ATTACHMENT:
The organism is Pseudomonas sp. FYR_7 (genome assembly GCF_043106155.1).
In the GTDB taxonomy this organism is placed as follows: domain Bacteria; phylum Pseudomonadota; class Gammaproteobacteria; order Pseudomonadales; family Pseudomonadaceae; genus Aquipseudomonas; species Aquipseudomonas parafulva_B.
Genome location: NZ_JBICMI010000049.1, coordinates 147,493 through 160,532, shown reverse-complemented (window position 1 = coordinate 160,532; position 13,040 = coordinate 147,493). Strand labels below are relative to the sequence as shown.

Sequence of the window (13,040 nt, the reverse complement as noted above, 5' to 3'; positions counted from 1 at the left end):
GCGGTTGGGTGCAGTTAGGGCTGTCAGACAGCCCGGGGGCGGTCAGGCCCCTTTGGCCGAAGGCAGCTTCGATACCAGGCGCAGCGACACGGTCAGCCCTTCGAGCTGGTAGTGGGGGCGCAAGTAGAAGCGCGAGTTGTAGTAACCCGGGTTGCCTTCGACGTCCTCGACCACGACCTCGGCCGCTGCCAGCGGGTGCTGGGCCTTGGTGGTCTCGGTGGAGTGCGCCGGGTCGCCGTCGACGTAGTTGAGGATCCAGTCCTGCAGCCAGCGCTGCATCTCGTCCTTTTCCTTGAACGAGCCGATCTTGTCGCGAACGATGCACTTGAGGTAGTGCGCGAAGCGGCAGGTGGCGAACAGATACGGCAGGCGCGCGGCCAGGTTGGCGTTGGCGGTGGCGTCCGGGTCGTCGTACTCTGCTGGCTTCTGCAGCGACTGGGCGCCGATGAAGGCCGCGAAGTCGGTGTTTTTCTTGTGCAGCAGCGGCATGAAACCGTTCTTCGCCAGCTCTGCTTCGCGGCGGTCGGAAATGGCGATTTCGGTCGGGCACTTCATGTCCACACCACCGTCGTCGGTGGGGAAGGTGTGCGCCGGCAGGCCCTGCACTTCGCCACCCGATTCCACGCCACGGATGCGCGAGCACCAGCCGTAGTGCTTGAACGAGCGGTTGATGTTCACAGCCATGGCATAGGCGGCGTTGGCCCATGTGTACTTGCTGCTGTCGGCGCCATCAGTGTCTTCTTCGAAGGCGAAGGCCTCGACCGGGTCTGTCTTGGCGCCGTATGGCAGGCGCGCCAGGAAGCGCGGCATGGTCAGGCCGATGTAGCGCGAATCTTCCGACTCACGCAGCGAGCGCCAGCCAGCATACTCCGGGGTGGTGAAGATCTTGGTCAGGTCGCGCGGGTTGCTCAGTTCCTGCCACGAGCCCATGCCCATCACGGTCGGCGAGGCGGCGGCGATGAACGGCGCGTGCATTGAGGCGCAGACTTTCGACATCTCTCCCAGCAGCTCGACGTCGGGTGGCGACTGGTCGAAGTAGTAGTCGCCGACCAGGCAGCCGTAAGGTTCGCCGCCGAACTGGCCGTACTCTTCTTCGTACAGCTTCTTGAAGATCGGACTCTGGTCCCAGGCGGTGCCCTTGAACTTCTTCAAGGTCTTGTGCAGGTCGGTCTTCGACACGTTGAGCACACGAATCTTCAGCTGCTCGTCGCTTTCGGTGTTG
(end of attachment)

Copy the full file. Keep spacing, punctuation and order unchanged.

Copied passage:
The organism is Pseudomonas sp. FYR_7 (genome assembly GCF_043106155.1).
In the GTDB taxonomy this organism is placed as follows: domain Bacteria; phylum Pseudomonadota; class Gammaproteobacteria; order Pseudomonadales; family Pseudomonadaceae; genus Aquipseudomonas; species Aquipseudomonas parafulva_B.
Genome location: NZ_JBICMI010000049.1, coordinates 147,493 through 160,532, shown reverse-complemented (window position 1 = coordinate 160,532; position 13,040 = coordinate 147,493). Strand labels below are relative to the sequence as shown.

Sequence of the window (13,040 nt, the reverse complement as noted above, 5' to 3'; positions counted from 1 at the left end):
GCGGTTGGGTGCAGTTAGGGCTGTCAGACAGCCCGGGGGCGGTCAGGCCCCTTTGGCCGAAGGCAGCTTCGATACCAGGCGCAGCGACACGGTCAGCCCTTCGAGCTGGTAGTGGGGGCGCAAGTAGAAGCGCGAGTTGTAGTAACCCGGGTTGCCTTCGACGTCCTCGACCACGACCTCGGCCGCTGCCAGCGGGTGCTGGGCCTTGGTGGTCTCGGTGGAGTGCGCCGGGTCGCCGTCGACGTAGTTGAGGATCCAGTCCTGCAGCCAGCGCTGCATCTCGTCCTTTTCCTTGAACGAGCCGATCTTGTCGCGAACGATGCACTTGAGGTAGTGCGCGAAGCGGCAGGTGGCGAACAGATACGGCAGGCGCGCGGCCAGGTTGGCGTTGGCGGTGGCGTCCGGGTCGTCGTACTCTGCTGGCTTCTGCAGCGACTGGGCGCCGATGAAGGCCGCGAAGTCGGTGTTTTTCTTGTGCAGCAGCGGCATGAAACCGTTCTTCGCCAGCTCTGCTTCGCGGCGGTCGGAAATGGCGATTTCGGTCGGGCACTTCATGTCCACACCACCGTCGTCGGTGGGGAAGGTGTGCGCCGGCAGGCCCTGCACTTCGCCACCCGATTCCACGCCACGGATGCGCGAGCACCAGCCGTAGTGCTTGAACGAGCGGTTGATGTTCACAGCCATGGCATAGGCGGCGTTGGCCCATGTGTACTTGCTGCTGTCGGCGCCATCAGTGTCTTCTTCGAAGGCGAAGGCCTCGACCGGGTCTGTCTTGGCGCCGTATGGCAGGCGCGCCAGGAAGCGCGGCATGGTCAGGCCGATGTAGCGCGAATCTTCCGACTCACGCAGCGAGCGCCAGCCAGCATACTCCGGGGTGGTGAAGATCTTGGTCAGGTCGCGCGGGTTGCTCAGTTCCTGCCACGAGCCCATGCCCATCACGGTCGGCGAGGCGGCGGCGATGAACGGCGCGTGCATTGAGGCGCAGACTTTCGACATCTCTCCCAGCAGCTCGACGTCGGGTGGCGACTGGTCGAAGTAGTAGTCGCCGACCAGGCAGCCGTAAGGTTCGCCGCCGAACTGGCCGTACTCTTCTTCGTACAGCTTCTTGAAGATCGGACTCTGGTCCCAGGCGGTGCCCTTGAACTTCTTCAAGGTCTTGTGCAGGTCGGTCTTCGACACGTTGAGCACACGAATCTTCAGCTGCTCGTCGCTTTCGGTGTTG